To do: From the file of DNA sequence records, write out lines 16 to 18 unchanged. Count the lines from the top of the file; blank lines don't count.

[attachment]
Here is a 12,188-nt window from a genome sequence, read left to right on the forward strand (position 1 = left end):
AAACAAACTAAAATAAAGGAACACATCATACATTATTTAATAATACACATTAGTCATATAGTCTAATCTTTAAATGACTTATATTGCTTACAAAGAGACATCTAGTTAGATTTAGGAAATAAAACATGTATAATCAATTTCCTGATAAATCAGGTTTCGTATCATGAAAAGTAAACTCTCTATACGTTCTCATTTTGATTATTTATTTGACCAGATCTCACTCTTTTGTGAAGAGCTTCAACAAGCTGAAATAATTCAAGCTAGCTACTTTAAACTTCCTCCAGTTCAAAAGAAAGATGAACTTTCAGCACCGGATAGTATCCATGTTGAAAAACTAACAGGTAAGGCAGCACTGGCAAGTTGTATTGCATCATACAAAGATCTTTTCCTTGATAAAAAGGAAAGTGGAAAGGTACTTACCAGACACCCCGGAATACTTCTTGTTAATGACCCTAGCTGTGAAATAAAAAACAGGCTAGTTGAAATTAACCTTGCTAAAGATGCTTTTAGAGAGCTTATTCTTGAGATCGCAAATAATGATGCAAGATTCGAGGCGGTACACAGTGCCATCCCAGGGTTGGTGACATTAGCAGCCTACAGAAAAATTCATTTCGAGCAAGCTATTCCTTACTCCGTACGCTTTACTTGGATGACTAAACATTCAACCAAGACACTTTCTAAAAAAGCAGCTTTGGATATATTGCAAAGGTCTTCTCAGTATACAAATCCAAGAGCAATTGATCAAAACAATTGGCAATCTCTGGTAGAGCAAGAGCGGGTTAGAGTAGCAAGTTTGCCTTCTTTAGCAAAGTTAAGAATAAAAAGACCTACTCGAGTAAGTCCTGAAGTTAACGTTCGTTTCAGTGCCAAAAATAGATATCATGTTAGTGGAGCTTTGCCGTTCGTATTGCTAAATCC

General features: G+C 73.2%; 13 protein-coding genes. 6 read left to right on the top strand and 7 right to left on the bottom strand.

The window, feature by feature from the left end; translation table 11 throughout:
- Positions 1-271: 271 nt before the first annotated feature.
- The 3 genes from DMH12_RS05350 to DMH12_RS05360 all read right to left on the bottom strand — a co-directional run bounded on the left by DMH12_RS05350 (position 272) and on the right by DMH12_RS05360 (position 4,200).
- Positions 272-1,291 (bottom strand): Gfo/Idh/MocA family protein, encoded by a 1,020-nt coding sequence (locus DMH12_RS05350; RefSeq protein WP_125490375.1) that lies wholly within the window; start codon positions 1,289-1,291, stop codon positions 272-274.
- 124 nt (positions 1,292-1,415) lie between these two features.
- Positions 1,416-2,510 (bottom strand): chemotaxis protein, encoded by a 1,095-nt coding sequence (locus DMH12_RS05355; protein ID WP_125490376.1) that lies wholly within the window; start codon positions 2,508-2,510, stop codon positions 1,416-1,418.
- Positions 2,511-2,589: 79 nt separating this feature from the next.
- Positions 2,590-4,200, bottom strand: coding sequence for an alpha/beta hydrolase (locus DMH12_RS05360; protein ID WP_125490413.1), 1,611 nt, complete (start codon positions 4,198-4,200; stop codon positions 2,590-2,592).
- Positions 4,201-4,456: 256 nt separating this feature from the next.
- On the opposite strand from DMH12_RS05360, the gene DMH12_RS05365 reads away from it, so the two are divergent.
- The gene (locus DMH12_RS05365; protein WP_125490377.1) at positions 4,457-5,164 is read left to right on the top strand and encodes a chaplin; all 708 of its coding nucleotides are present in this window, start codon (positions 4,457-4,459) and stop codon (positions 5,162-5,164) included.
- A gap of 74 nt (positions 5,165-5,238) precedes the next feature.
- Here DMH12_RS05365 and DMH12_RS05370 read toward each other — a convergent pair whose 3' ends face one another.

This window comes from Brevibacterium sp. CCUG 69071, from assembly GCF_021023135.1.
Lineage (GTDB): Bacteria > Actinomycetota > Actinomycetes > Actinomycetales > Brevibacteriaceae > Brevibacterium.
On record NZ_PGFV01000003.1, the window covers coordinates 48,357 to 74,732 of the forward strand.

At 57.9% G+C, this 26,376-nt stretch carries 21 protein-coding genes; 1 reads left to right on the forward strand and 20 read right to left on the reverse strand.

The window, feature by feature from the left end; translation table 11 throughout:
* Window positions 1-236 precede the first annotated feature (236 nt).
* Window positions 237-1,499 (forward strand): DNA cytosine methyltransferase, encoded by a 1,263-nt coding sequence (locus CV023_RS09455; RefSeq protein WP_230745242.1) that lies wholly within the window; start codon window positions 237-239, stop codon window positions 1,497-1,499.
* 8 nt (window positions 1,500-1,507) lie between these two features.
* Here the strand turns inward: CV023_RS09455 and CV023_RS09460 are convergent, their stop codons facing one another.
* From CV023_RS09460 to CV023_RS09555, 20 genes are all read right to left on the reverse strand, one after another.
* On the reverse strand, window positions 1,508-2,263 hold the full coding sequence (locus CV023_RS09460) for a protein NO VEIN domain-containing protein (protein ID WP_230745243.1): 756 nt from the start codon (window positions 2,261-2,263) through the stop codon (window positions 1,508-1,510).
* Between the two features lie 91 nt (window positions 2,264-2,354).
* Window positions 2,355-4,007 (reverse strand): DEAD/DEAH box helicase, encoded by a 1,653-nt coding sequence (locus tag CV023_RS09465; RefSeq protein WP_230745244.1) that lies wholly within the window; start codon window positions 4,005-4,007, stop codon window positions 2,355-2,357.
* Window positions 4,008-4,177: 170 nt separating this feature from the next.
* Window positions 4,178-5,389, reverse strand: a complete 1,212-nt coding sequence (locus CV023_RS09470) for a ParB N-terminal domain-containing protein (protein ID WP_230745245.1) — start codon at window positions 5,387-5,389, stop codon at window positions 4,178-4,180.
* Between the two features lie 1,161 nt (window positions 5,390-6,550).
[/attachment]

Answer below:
- Here DMH12_RS05365 and DMH12_RS05370 read toward each other — a convergent pair whose 3' ends face one another.

This window comes from Brevibacterium sp. CCUG 69071, from assembly GCF_021023135.1.
Lineage (GTDB): Bacteria > Actinomycetota > Actinomycetes > Actinomycetales > Brevibacteriaceae > Brevibacterium.